Female Dynastic Agency in the Correspondence of Empress Eleonora Magdalena of Pfalz-Neuburg (1655-1720)

Early modern ruling dynasties can be seen as a specific manifestation of historical forms of the family. Known to contemporaries as “houses” or “lineages”, they were by no means timeless constants; rather, like the concept of kinship itself, they were social constructions with the principal aim of securing dominion and the commitment of their members over generations. Until recently they have predominantly been studied in connection with the development and characteristics of statehood. This approach to the legal, administrative and political history of dynasties and dynastic rule distorts the view of the role of women and second sons in this context. The present project places the focus on the dynastic agency of a high-ranking princely woman, Empress Eleonora Magdalena of Pfalz-Neuburg.

Like other dynastic women she represented and connected two families during the course of her life. For almost four decades, her correspondence with her father and her brother constituted an important axis of communication between the house of Habsburg and her birth dynasty, which in 1685 gained the Palatinate electorate. The two houses’ close cooperation within the Holy Roman Empire was in part based on the fact that the empress’s numerous younger siblings fulfilled the role of a “dynastic reserve” (Volker Press) for the Habsburgs.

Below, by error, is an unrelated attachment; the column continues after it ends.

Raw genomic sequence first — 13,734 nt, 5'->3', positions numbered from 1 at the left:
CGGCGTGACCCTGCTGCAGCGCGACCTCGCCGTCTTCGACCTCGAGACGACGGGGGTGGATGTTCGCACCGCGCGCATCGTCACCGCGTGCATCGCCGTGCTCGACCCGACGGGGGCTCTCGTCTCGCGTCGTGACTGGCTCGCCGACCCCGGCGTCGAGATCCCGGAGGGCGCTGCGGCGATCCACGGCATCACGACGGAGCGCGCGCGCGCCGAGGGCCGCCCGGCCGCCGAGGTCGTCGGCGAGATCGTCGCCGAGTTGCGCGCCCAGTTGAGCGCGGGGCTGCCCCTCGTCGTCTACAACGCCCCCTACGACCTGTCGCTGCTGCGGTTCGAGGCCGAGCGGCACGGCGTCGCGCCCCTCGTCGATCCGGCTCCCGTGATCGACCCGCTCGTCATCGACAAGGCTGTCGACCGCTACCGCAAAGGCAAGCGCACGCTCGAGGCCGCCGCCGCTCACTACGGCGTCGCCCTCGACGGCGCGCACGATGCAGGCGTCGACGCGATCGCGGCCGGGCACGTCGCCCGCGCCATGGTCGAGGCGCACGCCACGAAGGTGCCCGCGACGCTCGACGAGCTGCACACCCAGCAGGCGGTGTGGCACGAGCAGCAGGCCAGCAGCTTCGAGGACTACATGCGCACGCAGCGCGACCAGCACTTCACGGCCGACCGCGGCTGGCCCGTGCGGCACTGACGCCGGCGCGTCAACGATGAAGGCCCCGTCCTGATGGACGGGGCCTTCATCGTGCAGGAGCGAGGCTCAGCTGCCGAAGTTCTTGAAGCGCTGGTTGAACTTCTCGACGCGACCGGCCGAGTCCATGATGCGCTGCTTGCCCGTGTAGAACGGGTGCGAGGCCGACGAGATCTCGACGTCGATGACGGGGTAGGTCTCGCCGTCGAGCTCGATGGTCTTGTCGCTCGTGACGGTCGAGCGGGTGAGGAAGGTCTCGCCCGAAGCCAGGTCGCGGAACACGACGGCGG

The project will tackle research questions like the following that have (in part due to the loss of most female correspondence as a central source) remained largely unanswered to this day: in which spheres was a female member entitled to act in the context of dynastic relations? How and under what conditions could these spheres be exploited or occupied? How did marriage-based alliances develop over time? Who participated and what themes and foci can be established in intra-dynastic communication? If a princely consort was subject to two Dynastieräsonen or loyalties, what consequences did that have for her active involvement?

Research on these questions will be based on a source collection that is not only much more extensive than the holdings hitherto known to exist for women of the House of Habsburg, but whose specific characteristics allow for an investigation of dynastic agency: the handwritten correspondence between Empress Eleonora Magdalena of Pfalz-Neuburg and her father Philipp Wilhelm (elector Palatine since 1685) and her eldest brother Johann Wilhelm (elector from 1690 to his death in 1716). The correspondence spans the years 1677 to 1716 and comprises 5,300 pages.

In addition to answering these questions, the project also aims to make images and transcriptions available online for all 1,151 of the empress’s handwritten letters. A selected part of these letters will be presented with a full editorial apparatus; for all letters by the empress’s father and brother or by third parties, brief registers will be provided. The completion of a full edition of all letters will require a follow-up-project due to the sheer extent of preserved correspondence. By including the edited letters’ metadata in research platforms, international visibility for the edition and hence one of the project’s key goals will be secured.


Doz. Dr. Katrin Keller (Principal Investigator)  
Dr. Ines Peper
Anna Spitzbart BA MA

Project term



Austrian Science Fund (FWF): P 34651


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